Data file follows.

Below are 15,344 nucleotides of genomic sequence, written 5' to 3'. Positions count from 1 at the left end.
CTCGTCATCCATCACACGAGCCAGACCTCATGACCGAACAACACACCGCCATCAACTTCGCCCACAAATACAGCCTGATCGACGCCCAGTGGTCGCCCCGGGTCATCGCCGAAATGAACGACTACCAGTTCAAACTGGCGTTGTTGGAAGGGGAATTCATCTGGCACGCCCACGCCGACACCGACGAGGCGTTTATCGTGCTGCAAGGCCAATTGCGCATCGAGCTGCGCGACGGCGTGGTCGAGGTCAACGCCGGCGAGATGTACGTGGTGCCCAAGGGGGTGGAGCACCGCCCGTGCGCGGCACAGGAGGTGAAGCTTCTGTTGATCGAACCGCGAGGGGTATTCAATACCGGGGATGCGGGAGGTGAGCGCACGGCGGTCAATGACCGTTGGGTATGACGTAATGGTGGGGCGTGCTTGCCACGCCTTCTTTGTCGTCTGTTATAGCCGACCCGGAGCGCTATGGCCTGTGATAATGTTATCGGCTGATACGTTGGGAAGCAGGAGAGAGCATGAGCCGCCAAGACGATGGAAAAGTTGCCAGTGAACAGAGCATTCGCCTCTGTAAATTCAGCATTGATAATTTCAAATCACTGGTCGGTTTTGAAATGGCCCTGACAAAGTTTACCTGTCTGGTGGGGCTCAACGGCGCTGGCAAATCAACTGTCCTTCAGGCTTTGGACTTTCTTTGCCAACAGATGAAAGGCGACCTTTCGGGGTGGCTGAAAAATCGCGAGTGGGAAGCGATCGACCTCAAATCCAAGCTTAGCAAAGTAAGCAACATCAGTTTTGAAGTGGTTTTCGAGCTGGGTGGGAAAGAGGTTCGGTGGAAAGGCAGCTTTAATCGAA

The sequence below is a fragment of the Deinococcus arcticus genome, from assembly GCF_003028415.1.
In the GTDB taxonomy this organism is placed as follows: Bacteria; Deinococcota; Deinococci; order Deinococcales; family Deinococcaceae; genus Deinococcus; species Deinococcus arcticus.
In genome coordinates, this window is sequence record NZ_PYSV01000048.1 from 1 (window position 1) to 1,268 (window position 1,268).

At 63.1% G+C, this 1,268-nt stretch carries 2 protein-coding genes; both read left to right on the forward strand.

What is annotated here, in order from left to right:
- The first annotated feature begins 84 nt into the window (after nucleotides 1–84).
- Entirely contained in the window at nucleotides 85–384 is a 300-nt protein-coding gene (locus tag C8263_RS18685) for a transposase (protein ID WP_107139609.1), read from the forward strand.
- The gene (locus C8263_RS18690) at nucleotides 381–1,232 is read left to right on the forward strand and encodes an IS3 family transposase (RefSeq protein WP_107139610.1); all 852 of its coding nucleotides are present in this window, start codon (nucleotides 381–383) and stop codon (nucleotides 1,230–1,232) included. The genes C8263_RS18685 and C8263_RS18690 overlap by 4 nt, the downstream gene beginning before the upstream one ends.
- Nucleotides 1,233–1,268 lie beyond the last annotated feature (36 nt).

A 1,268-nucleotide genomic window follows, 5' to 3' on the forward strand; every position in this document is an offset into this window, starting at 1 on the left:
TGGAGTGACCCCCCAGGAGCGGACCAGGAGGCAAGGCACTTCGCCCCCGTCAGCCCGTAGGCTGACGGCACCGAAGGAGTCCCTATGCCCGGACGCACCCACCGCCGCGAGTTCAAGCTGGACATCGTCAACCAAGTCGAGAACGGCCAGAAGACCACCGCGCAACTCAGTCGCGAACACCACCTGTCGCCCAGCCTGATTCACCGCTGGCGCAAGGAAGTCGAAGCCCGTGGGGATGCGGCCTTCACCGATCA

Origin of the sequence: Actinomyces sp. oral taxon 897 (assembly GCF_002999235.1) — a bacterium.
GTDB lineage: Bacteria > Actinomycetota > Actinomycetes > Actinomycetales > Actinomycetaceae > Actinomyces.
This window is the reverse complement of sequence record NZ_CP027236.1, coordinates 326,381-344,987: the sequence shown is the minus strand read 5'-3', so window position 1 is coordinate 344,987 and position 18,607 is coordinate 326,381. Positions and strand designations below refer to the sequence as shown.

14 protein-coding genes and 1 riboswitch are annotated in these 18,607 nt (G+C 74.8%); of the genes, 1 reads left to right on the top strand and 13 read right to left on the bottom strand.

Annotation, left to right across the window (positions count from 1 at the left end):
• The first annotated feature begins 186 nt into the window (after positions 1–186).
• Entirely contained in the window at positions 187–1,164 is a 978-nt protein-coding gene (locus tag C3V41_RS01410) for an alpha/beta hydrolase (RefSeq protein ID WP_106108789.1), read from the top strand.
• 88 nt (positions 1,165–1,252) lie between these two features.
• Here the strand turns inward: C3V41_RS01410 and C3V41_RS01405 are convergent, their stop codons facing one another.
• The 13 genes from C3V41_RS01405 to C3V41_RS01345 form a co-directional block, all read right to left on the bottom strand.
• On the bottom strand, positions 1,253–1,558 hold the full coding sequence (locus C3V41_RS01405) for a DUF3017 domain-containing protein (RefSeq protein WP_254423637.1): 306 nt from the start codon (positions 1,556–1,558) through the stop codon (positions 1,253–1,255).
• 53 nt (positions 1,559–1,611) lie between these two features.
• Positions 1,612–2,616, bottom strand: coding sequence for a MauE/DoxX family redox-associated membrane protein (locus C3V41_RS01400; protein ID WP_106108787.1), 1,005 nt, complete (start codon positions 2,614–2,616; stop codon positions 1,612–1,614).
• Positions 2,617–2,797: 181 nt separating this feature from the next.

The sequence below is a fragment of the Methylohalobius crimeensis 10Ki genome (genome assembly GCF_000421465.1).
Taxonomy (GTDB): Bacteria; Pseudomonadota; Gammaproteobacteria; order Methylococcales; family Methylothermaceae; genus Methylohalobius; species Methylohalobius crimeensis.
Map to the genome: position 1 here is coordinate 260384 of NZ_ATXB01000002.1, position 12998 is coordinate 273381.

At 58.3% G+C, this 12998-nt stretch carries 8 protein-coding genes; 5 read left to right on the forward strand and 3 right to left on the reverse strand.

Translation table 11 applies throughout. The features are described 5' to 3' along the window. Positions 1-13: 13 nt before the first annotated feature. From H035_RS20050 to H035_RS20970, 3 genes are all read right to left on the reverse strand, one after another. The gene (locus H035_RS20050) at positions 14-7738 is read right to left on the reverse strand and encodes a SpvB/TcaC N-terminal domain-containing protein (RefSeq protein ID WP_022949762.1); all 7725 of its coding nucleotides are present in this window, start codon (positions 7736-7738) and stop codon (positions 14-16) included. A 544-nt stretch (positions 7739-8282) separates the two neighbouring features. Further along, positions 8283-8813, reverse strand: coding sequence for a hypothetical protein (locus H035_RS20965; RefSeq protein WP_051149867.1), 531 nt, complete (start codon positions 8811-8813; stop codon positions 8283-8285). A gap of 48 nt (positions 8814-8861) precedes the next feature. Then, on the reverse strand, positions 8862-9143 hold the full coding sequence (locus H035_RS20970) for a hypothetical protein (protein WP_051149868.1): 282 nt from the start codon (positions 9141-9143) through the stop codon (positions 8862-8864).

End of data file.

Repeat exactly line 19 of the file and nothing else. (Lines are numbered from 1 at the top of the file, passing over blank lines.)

• The first annotated feature begins 186 nt into the window (after positions 1–186).